Saturday 17 August 2019

Eddie Jones demands England become fittest team on the planet - 'We will be 20 per cent fitter by the World Cup'

George Ford takes part in sprint training during the England training session held at Pennyhill Park
George Ford takes part in sprint training during the England training session held at Pennyhill Park

Daniel Schofield

England open their NatWest Six Nations campaign against Italy with head coach Eddie Jones demanding that his players become the fittest team on the planet.

Jones believes that England - who are chasing an unprecedented third successive Six Nations title - can become 20 per cent fitter by the 2019 World Cup. He is banking on a conditioning programme called tactical periodisation, a favourite of Manchester United manager Jose Mourinho.

“We are certainly capable of doing it,” Jones said. “I have got no doubt that we will be 20 per cent fitter by the World Cup. Our aim is to become the fittest team at the World Cup.”

After a gruelling training camp in Portugal, England’s players were pictured on Friday performing hill sprints with weighted vests just two days before they start their defence of the Six Nations title.

Fly-half George Ford says that his training sessions are now more challenging than the games themselves.

“In my personal experience in the autumn the games were tough but in comparison to training it was nowhere near as hard,” Ford told The Sunday Telegraph. “It is incredible how good Eddie and the strength and conditioning staff are at pushing the boundaries and challenging us as players. It is horrible and hard at the time but it is enjoyable because you know it is making you better as a team and a player.”

Proof of England’s increased fitness under Jones can be seen by their performances in the final 20 minutes of matches. In 2017, England won the final quarter of all 10 of their Test matches conceding just three tries and completing five shutouts.

Another key marker Jones has set himself for the 2019 World Cup is developing seven or eight “world-class” players. In 2016 after completing an unbeaten year, Jones declared no players met that criteria. Last year, he said two players had moved into that category. Now Jones seems more confident and he hopes this Six Nations campaign will provide him with more contenders.

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“Developing world-class players is ongoing,” Jones said. “There are a number of our players moving in the right direction – Maro, Mako, Owen and Anthony Watson are all guys racing towards that, and this is a great opportunity to put their foot forward.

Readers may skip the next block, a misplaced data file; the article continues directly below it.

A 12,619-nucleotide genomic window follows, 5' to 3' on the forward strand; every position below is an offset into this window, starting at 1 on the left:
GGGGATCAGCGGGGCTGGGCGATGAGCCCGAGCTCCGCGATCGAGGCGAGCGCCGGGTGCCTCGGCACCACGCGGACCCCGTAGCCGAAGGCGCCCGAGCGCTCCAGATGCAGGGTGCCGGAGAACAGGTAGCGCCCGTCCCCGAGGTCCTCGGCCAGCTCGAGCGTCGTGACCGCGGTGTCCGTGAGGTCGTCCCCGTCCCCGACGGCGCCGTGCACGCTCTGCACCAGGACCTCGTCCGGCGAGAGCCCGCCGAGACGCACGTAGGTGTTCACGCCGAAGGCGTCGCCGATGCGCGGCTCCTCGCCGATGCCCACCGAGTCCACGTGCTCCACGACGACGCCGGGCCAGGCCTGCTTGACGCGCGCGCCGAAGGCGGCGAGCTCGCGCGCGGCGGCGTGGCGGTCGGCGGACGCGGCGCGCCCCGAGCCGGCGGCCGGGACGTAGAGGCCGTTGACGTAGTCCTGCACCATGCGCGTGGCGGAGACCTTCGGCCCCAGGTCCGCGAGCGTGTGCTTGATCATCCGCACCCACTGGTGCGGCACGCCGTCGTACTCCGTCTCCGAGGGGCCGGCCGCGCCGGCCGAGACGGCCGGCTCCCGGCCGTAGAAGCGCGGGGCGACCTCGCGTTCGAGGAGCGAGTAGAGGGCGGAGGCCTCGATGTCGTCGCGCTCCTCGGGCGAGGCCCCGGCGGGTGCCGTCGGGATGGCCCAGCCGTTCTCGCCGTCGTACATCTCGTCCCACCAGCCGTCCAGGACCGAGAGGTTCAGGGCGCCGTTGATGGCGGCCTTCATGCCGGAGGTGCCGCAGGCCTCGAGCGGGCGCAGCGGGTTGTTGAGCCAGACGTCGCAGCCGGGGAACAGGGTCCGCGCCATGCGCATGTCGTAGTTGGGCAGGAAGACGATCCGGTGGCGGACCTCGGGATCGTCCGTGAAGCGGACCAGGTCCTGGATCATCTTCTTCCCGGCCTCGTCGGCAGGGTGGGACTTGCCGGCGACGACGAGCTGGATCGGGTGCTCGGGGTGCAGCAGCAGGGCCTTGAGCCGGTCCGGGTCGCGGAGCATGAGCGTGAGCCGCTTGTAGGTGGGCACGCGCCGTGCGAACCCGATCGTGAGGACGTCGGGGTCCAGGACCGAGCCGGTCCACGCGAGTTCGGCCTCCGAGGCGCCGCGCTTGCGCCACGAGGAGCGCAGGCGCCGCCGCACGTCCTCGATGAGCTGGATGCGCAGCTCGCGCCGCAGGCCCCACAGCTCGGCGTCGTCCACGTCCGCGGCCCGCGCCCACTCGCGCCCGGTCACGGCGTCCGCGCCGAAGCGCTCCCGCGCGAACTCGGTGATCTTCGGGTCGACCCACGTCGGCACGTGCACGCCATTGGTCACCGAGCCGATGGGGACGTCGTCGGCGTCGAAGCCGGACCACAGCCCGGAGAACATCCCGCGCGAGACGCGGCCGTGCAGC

“We want to get our set piece more consistent and our defence more ruthless. That creates attacking opportunities. We’re not too complicated. We play England-style rugby and we’re proud to play it.”

Itoje, Vunipola, Farrell and Watson were all starters during the Lions series, but Jones adds another player to that bracket: Leicester tighthead Dan Cole. “I think Dan Cole by the end of the Six Nations will be the premier tighthead in Europe,” Jones said. “His body’s changed and his scrum position is improving all the time and he’s at a great age – prime age at 31, 32 – to be the best tighthead in the world. He has to accept that, work hard, keep improving his game, and you are going to see him really flourish.”

Just as important is developing a strong leadership group that can react and adapt to changing events. England appeared to be found wanting last year when Italy unleashed their no-ruck tactic labelled “The Fox”.

Several players asked referee Romain Poite to clarify the laws and Brendan Venter, the architect of The Fox, told The Daily Telegraph last week that England never got to grips with it. Jones, however, absolved his players of any blame.

“There wasn’t a lot of confusion,” Jones said. “If a player asks the referee a question and the referee doesn’t answer politely, the confusion is with the referee, not the player. I watched the game again on Tuesday night and I thought we reacted brilliantly.

“In 2003, England had great leadership within their team. That’s what we’re striving to develop; a great leadership group of eight or nine players, surrounded by three or four lieutenants that basically run the team. When situations are put in front of them, they work it out and get on with it quickly.”

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